Document Type

Conference Proceeding

Publisher

Edith Cowan University, Western Australia in association with Khon Kaen University, Thailand and Bansomdejchaopraya Rajabhat University, Thailand.

Comments

Originally published in the Proceedings of the EDU-COM 2008 International Conference. Sustainability in Higher Education: Directions for Change, Edith Cowan University, Perth Western Australia, 19-21 November 2008.

Abstract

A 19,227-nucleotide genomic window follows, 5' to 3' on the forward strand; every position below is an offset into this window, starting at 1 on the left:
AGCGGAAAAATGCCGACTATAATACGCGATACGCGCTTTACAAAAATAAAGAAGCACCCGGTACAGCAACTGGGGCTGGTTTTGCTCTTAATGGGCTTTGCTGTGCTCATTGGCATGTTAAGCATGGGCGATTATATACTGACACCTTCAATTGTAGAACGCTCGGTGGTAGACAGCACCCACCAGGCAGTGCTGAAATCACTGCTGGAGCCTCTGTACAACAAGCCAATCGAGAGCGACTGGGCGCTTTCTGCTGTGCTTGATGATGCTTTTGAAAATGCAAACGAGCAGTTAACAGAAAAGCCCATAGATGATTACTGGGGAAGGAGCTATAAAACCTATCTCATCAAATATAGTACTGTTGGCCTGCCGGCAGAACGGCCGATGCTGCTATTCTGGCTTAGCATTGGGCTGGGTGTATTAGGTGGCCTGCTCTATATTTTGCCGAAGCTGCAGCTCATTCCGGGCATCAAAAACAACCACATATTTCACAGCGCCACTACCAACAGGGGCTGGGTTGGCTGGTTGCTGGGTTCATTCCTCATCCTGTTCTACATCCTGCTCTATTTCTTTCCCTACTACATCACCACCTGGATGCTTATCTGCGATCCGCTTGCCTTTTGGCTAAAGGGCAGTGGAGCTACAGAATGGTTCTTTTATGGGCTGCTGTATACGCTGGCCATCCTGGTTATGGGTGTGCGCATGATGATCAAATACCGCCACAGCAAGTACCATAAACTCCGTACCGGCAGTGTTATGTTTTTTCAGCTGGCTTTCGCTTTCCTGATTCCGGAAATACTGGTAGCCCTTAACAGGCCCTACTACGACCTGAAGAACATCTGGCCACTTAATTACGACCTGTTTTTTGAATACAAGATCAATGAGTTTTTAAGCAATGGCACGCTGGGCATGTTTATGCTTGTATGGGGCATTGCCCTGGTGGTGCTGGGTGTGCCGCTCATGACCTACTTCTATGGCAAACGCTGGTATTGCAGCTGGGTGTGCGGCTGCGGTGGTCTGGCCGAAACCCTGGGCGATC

The use of mathematics manipulative materials such as counters and Base Ten Blocks is common in many Australian classrooms. Seemingly there is an unchallenged assumption that the use of manipulative materials in the teaching of mathematics is a key to learning about mathematics concepts, and this is supported by the mathematics manipulatives industry. Teachers who are time poor and under pressure are either looking for a miracle manipulative to solve all their problems with teaching a particular topic such as fractions, or have abandoned the use of manipulatives in favour of textbooks. This paper reports on a survey and follow-up interviews designed to explore key issues in the use of mathematics manipulative materials in the teaching of mathematics. It also reports on the collaboration between Edith Cowan University, the Independent School sector in Western Australia and R.I.C. Publications, an international publisher and supplier of mathematics manipulative materials based in Western Australia. The aim was to look into the state of play of the use of mathematics manipulative materials in primary schools in Western Australia. To this end, a survey was sent to all teachers in primary and designated middle schools in Western Australia (Pre-Primary to Year Ten; ages 4 – 14), providing us with an initial insight into their use. Further evidence based on a comprehensive literature review, school visits, interviews and teacher workshops is used to review the current state of play as to the use of mathematics manipulative materials in classrooms and to respond to issues raised in the surveys and interviews. This paper compares the data obtained from the survey and interviews.

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